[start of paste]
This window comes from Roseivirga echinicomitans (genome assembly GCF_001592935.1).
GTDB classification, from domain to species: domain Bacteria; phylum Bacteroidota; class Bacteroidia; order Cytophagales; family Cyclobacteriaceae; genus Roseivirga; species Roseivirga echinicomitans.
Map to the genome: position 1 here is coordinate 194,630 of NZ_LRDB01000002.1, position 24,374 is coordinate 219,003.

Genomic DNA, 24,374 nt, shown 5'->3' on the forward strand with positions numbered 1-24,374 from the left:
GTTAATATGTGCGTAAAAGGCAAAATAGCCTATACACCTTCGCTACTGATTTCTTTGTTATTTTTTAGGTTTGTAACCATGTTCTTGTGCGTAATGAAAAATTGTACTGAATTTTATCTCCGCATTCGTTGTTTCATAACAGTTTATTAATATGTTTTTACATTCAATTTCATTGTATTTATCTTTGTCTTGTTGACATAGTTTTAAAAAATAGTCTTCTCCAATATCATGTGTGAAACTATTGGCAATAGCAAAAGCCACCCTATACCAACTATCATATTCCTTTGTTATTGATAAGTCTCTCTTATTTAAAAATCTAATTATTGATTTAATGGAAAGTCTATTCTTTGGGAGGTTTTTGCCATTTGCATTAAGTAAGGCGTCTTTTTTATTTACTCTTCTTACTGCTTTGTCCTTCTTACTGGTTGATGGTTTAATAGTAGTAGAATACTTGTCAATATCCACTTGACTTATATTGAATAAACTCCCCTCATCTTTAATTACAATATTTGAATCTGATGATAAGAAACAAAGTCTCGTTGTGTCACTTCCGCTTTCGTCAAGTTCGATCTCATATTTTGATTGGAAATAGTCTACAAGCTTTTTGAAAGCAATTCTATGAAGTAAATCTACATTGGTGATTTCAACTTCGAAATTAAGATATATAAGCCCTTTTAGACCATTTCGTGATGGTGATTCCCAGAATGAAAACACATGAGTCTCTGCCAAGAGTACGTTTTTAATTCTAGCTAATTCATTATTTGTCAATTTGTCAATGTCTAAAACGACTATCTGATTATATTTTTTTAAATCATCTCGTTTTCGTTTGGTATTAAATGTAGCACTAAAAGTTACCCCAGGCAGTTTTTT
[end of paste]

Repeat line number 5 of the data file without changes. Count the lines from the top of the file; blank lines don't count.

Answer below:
GTTAATATGTGCGTAAAAGGCAAAATAGCCTATACACCTTCGCTACTGATTTCTTTGTTATTTTTTAGGTTTGTAACCATGTTCTTGTGCGTAATGAAAAATTGTACTGAATTTTATCTCCGCATTCGTTGTTTCATAACAGTTTATTAATATGTTTTTACATTCAATTTCATTGTATTTATCTTTGTCTTGTTGACATAGTTTTAAAAAATAGTCTTCTCCAATATCATGTGTGAAACTATTGGCAATAGCAAAAGCCACCCTATACCAACTATCATATTCCTTTGTTATTGATAAGTCTCTCTTATTTAAAAATCTAATTATTGATTTAATGGAAAGTCTATTCTTTGGGAGGTTTTTGCCATTTGCATTAAGTAAGGCGTCTTTTTTATTTACTCTTCTTACTGCTTTGTCCTTCTTACTGGTTGATGGTTTAATAGTAGTAGAATACTTGTCAATATCCACTTGACTTATATTGAATAAACTCCCCTCATCTTTAATTACAATATTTGAATCTGATGATAAGAAACAAAGTCTCGTTGTGTCACTTCCGCTTTCGTCAAGTTCGATCTCATATTTTGATTGGAAATAGTCTACAAGCTTTTTGAAAGCAATTCTATGAAGTAAATCTACATTGGTGATTTCAACTTCGAAATTAAGATATATAAGCCCTTTTAGACCATTTCGTGATGGTGATTCCCAGAATGAAAACACATGAGTCTCTGCCAAGAGTACGTTTTTAATTCTAGCTAATTCATTATTTGTCAATTTGTCAATGTCTAAAACGACTATCTGATTATATTTTTTTAAATCATCTCGTTTTCGTTTGGTATTAAATGTAGCACTAAAAGTTACCCCAGGCAGTTTTTT